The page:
… Attitudes toward homosexuality are one of the brightest lines between the liberal and conservative camps. But few members of Truro or The Falls Church say the division is, fundamentally, about whether to bless sex-same couples or whether to ordain gay ministers — the issues that have strained relations between the Episcopal Church and the rest of the 75 million-member Anglican Communion, the worldwide family of churches descended from the Church of England.
Many say the rift involves something deeper — whether the Bible is the word of God, Jesus is the only way to heaven and tolerance is more important than truth. When he was a newly ordained priest almost 20 years ago, Wright said, he talked with several other priests about how to respond to a teenager who asked, “Do you really believe in the Resurrection of Jesus?”
“The rest of the priests agreed that it was a sticky question, and they felt that way because they didn’t believe in it, but they didn’t want to say so,” he said. “That’s where the Episcopal Church has been for the last 20 years. It’s not where we are.”
This thesis was underlined in an op-ed piece in the Post that followed the page-one news report, written by Father John Yates and the famous writer and apologist Os Guinness:
The core issue for us is theological: the intellectual integrity of faith in the modern world. It is thus a matter of faithfulness to the lordship of Jesus, whom we worship and follow. The American Episcopal Church no longer believes the historic, orthodox Christian faith common to all believers. Some leaders expressly deny the central articles of the faith — saying that traditional theism is “dead,” the incarnation is “nonsense,” the resurrection of Jesus is a fiction, the understanding of the cross is “a barbarous idea,” the Bible is “pure propaganda” and so on. Others simply say the creed as poetry or with their fingers crossed.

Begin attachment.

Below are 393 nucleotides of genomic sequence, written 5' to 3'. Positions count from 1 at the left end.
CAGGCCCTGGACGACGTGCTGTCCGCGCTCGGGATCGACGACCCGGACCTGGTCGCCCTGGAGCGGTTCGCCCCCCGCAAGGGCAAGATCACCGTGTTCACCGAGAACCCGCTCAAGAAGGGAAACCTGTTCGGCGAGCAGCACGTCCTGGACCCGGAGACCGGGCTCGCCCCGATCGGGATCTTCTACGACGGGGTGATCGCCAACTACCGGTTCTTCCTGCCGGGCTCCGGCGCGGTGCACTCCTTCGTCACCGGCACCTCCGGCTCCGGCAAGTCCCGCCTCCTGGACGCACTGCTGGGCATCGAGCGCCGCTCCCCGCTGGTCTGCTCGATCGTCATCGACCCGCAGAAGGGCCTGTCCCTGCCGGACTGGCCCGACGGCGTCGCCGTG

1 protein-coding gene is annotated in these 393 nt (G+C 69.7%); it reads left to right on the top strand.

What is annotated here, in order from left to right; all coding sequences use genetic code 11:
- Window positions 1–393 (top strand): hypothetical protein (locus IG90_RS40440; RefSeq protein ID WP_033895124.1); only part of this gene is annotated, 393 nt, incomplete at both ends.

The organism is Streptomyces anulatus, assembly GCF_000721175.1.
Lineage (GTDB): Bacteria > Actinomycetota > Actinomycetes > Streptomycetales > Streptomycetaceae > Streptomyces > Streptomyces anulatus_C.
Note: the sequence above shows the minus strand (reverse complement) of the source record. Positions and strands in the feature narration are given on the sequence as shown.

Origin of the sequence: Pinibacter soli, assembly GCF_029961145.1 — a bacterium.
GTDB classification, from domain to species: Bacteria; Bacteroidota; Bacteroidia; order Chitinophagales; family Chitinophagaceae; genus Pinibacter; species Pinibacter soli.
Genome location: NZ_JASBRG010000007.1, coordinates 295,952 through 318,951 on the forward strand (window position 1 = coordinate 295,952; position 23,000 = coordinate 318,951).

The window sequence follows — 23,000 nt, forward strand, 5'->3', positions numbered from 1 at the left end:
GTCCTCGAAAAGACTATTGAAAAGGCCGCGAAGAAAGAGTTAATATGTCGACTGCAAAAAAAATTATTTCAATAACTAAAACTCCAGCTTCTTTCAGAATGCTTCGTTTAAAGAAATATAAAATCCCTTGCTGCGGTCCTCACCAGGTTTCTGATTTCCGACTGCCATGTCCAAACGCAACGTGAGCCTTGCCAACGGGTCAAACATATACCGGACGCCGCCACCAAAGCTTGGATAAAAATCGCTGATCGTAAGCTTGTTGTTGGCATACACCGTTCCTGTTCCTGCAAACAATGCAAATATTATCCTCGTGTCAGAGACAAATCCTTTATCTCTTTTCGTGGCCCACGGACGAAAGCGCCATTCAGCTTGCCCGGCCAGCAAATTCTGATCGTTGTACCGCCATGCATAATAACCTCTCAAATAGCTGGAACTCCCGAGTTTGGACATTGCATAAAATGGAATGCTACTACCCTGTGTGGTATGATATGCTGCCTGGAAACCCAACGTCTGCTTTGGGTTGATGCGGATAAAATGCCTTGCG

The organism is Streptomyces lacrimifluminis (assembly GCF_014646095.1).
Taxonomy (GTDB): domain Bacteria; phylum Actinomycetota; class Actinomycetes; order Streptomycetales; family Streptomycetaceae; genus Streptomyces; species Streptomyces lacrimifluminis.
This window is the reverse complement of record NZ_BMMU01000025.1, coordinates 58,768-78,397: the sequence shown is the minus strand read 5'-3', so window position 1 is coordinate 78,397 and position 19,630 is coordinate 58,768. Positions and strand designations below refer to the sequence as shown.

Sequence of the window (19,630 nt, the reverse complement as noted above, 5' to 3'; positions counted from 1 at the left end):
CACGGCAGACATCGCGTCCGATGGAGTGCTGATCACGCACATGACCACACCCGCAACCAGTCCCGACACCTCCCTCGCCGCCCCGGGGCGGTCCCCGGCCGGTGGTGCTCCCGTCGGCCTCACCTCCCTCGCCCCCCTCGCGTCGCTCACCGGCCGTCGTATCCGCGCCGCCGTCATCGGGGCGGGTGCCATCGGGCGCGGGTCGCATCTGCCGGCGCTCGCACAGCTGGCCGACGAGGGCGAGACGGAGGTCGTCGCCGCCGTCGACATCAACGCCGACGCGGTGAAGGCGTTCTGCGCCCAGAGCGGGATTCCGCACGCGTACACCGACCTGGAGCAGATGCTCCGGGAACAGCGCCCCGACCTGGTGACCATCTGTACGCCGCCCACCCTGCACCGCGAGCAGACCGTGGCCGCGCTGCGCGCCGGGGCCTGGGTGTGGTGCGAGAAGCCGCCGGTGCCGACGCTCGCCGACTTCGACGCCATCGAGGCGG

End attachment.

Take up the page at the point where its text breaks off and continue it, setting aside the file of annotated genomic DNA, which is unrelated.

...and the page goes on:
Now, should any of this sound familiar to longtime GetReligion readers — drinking game alert?
(1) Are biblical accounts of the resurrection of Jesus accurate? Did this event really happen?
Check. That’s in there.
(2) Is salvation found through Jesus Christ, alone? Was Jesus being literal when he said, “I am the Way, the Truth, and the Life. No one comes to the Father except through me” (John 14:6)?
Check. That’s in there, too.
(3) Is sex outside of marriage a sin?
Check, although the Post story accurately notes that this is not the pivotal issue.
So what is going on here? The key words are “via media.”
Long ago, a wise Episcopal bishop illustrated the church’s famous “via media,” middle way, compromise approach to doctrine for me in this manner. The right, he said, says, “Jesus is Lord.” The left says, “Jesus is not Lord.” The via media is, therefore, “Jesus is occasionally Lord.” He was joking, of course. Anglicans on the left and right use the term “Lord,” but they merely define the term differently.
But here is another example: “Sex outside of marriage is a sin,” says the right. “Sex outside of marriage is not a sin,” says the left. The via media becomes, “Sex outside of marriage is occasionally a sin.” See how it works? Let’s try it again: “The biblical accounts of the resurrection are true,” says the right. “The biblical accounts of the resurrection are not true, in the literal sense of that word, but true in some spiritual or symbolic sense,” says the left. The via media? “The biblical accounts of the resurrection are occasionally true and, thus, the doctrine is optional or can be defined in a thousand different ways, but please do not talk about this in front of the laypeople.”
So the Post story got far more right than it got wrong. Three (a trio even) cheers!
Now is it time to move one step further and ask the special bonus question that I have long used in coverage of the Anglican wars? That question is: “Should churches in the Anglican Communion ban the worship, by name, of other gods at their altars?”